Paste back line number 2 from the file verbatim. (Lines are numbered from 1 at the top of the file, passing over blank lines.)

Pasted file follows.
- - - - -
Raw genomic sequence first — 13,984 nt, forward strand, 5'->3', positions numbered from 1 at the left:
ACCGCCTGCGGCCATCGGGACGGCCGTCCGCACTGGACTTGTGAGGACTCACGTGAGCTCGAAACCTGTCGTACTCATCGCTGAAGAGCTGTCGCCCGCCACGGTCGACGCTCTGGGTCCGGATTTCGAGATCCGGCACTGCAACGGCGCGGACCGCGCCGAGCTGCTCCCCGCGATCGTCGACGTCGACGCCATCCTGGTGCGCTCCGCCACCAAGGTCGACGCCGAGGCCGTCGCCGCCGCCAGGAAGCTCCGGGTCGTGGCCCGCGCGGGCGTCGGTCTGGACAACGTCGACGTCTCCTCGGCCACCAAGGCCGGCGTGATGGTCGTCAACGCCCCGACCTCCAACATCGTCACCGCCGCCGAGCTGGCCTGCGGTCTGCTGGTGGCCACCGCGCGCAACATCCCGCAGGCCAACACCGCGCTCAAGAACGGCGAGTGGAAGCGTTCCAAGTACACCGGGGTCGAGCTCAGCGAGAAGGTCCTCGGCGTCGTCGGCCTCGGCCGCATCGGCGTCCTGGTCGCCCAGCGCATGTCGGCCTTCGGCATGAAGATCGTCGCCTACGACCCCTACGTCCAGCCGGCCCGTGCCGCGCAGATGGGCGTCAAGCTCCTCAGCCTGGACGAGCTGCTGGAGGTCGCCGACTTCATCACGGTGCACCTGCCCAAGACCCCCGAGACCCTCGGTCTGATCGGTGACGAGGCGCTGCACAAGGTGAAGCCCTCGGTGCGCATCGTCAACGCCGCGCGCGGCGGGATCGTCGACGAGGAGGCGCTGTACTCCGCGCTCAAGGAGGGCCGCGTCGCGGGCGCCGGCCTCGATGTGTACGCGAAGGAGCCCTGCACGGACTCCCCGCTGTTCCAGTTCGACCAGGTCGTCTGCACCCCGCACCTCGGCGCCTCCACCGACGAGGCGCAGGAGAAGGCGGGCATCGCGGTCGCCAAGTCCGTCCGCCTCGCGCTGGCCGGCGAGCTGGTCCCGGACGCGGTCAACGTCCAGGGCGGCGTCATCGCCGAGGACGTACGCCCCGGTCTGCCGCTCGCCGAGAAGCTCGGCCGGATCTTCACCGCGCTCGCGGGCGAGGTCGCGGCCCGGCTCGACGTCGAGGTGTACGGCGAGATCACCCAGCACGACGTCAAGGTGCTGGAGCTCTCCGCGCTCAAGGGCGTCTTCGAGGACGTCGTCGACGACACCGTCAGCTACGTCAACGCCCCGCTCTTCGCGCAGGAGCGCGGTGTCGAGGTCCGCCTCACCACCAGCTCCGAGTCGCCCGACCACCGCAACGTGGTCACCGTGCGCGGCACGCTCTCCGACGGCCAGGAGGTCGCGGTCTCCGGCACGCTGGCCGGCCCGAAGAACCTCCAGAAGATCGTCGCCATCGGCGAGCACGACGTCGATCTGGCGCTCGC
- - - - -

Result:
ACCGCCTGCGGCCATCGGGACGGCCGTCCGCACTGGACTTGTGAGGACTCACGTGAGCTCGAAACCTGTCGTACTCATCGCTGAAGAGCTGTCGCCCGCCACGGTCGACGCTCTGGGTCCGGATTTCGAGATCCGGCACTGCAACGGCGCGGACCGCGCCGAGCTGCTCCCCGCGATCGTCGACGTCGACGCCATCCTGGTGCGCTCCGCCACCAAGGTCGACGCCGAGGCCGTCGCCGCCGCCAGGAAGCTCCGGGTCGTGGCCCGCGCGGGCGTCGGTCTGGACAACGTCGACGTCTCCTCGGCCACCAAGGCCGGCGTGATGGTCGTCAACGCCCCGACCTCCAACATCGTCACCGCCGCCGAGCTGGCCTGCGGTCTGCTGGTGGCCACCGCGCGCAACATCCCGCAGGCCAACACCGCGCTCAAGAACGGCGAGTGGAAGCGTTCCAAGTACACCGGGGTCGAGCTCAGCGAGAAGGTCCTCGGCGTCGTCGGCCTCGGCCGCATCGGCGTCCTGGTCGCCCAGCGCATGTCGGCCTTCGGCATGAAGATCGTCGCCTACGACCCCTACGTCCAGCCGGCCCGTGCCGCGCAGATGGGCGTCAAGCTCCTCAGCCTGGACGAGCTGCTGGAGGTCGCCGACTTCATCACGGTGCACCTGCCCAAGACCCCCGAGACCCTCGGTCTGATCGGTGACGAGGCGCTGCACAAGGTGAAGCCCTCGGTGCGCATCGTCAACGCCGCGCGCGGCGGGATCGTCGACGAGGAGGCGCTGTACTCCGCGCTCAAGGAGGGCCGCGTCGCGGGCGCCGGCCTCGATGTGTACGCGAAGGAGCCCTGCACGGACTCCCCGCTGTTCCAGTTCGACCAGGTCGTCTGCACCCCGCACCTCGGCGCCTCCACCGACGAGGCGCAGGAGAAGGCGGGCATCGCGGTCGCCAAGTCCGTCCGCCTCGCGCTGGCCGGCGAGCTGGTCCCGGACGCGGTCAACGTCCAGGGCGGCGTCATCGCCGAGGACGTACGCCCCGGTCTGCCGCTCGCCGAGAAGCTCGGCCGGATCTTCACCGCGCTCGCGGGCGAGGTCGCGGCCCGGCTCGACGTCGAGGTGTACGGCGAGATCACCCAGCACGACGTCAAGGTGCTGGAGCTCTCCGCGCTCAAGGGCGTCTTCGAGGACGTCGTCGACGACACCGTCAGCTACGTCAACGCCCCGCTCTTCGCGCAGGAGCGCGGTGTCGAGGTCCGCCTCACCACCAGCTCCGAGTCGCCCGACCACCGCAACGTGGTCACCGTGCGCGGCACGCTCTCCGACGGCCAGGAGGTCGCGGTCTCCGGCACGCTGGCCGGCCCGAAGAACCTCCAGAAGATCGTCGCCATCGGCGAGCACGACGTCGATCTGGCGCTCGC